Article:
The unfair competition is when the merchant’s activity is being done by using illegal procedures, or in conflict with the normal commercial usages.

The merchants are obliged to perform their activity correctly, according with honest usages, by respecting the consumers interests, and also by respecting the honest competition requests.

The law 11/1991, with the modifications and the additions brought by through the law 298/2001 regarding the unfair competition, mentions in the 5’th article the facts which are illegal. Among these, we can enumerate, “the usage of a firm, a logo, the usage of special designations, or packs, for causing confusion, among them, and the ones used legally by a different merchant;  producing in any way, importing or exporting, depositing, applying for sale or selling merchandise with false information about invention patents, about the origins and the characteristics of the merchandise, and also regarding the name of the producer or the merchant, with the purpose of confusing other merchants, or beneficiaries” etc.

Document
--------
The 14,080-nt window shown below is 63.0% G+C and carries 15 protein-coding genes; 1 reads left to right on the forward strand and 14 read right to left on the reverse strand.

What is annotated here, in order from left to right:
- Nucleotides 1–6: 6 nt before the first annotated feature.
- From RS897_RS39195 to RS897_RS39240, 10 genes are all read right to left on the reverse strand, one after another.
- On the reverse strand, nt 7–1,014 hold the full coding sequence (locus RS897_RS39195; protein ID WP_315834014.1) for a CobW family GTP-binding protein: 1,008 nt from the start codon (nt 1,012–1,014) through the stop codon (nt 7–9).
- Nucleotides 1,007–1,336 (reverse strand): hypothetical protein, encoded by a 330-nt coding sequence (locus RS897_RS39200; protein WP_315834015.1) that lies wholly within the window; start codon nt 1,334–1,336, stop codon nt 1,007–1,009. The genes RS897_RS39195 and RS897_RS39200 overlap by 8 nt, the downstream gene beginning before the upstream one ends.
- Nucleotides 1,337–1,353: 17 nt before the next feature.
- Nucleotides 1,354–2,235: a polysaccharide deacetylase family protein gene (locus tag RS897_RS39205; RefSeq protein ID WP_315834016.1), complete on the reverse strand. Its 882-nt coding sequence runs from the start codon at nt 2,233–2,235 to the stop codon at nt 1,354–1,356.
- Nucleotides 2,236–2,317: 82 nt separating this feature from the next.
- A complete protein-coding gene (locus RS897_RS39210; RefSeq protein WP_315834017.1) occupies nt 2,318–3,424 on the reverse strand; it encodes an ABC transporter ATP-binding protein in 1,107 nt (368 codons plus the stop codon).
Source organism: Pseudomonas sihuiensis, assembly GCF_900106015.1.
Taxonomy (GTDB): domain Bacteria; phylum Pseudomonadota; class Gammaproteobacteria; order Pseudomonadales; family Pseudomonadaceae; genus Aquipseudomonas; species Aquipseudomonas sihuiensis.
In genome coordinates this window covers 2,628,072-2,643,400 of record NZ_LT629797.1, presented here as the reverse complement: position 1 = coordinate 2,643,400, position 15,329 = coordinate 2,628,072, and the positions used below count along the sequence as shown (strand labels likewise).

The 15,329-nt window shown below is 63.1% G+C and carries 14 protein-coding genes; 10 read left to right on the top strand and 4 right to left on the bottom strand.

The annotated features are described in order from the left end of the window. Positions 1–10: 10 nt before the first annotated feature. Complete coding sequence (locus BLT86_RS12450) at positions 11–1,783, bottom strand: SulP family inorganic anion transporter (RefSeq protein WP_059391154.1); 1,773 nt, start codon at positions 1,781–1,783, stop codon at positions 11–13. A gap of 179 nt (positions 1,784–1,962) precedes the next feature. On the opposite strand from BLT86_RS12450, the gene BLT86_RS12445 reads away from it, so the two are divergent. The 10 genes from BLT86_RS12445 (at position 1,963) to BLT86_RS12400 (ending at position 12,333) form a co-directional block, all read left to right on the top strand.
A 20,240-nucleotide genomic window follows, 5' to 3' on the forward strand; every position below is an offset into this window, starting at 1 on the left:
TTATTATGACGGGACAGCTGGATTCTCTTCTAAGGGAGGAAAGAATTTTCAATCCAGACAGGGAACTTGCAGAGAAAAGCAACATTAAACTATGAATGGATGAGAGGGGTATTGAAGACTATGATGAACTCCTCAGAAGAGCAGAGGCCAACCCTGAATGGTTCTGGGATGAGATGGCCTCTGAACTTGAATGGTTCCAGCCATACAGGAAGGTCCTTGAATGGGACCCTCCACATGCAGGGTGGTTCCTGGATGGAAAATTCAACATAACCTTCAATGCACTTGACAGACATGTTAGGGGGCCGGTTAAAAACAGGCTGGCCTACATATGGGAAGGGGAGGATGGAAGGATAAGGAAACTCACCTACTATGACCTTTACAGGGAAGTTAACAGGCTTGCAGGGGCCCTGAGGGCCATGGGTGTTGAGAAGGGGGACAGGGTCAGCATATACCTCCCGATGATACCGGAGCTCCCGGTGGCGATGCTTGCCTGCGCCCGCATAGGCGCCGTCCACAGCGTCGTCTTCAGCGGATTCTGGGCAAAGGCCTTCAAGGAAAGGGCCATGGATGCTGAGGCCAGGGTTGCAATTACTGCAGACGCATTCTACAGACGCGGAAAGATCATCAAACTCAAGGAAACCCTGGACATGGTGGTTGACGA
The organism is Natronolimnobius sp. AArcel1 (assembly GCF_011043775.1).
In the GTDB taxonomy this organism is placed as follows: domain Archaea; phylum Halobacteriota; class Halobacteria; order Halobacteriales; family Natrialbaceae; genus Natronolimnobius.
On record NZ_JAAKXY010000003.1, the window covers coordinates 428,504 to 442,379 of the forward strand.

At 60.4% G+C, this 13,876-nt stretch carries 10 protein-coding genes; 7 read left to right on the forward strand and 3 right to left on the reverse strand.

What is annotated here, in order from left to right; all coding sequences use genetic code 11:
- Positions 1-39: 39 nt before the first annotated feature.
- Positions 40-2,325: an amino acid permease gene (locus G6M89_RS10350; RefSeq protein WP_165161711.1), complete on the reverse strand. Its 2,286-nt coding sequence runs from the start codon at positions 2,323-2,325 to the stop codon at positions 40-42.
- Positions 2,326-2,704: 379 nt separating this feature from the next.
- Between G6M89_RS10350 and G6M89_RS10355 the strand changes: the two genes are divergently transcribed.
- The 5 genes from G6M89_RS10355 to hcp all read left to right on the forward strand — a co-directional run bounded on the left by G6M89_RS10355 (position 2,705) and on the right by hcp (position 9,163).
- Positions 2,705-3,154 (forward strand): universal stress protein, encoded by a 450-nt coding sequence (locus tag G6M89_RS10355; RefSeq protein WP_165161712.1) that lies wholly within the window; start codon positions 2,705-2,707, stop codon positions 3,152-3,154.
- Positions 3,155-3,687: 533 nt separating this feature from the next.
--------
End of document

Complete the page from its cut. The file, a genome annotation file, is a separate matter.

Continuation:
The Paris Convention, for protecting the industrial property mentions in article 10 bis 2, that the unfair competition act is “any competition act which contradicts honest practice in industrial or commercial matters.”

The Article 10 Bis 3 from the Convention provides that it should be forbidden: “any act made in order to create confusion, by any means with a competitors products; the indications or affirmations used in commercial purposes, meant to induce error among the public, about the nature, the fabrication, the characteristics, the usage aptitude, or the quantity of the merchandise”.

Among the illegal procedures we can enumerate “the snowball method” and the “prizes and gifts method”.

The snowball method is the procedure where a merchant assures the deliverance of a merchandise or the implementation of a performance, definitely in the advantage of the client, but under the condition for the client to bring other buyers, with whom the merchant will sign similar deals, or contracts.

This procedure is not honest and it causes damage to the other merchants, and also to the consumers, because they have been fed with the illusion that only this way they will receive merchandise or other services having conditions in their advantage.

Concluding contracts where the buyer would receive a prize,  which exclusively depends of a luck draw, or hazard, is another contravention.

In principle, any merchant is free to offer gifts to his clients, but attracting clients through this procedure is very less in the interest of the consumers, because the prize depends only on hazard, which makes this procedure dishonest.

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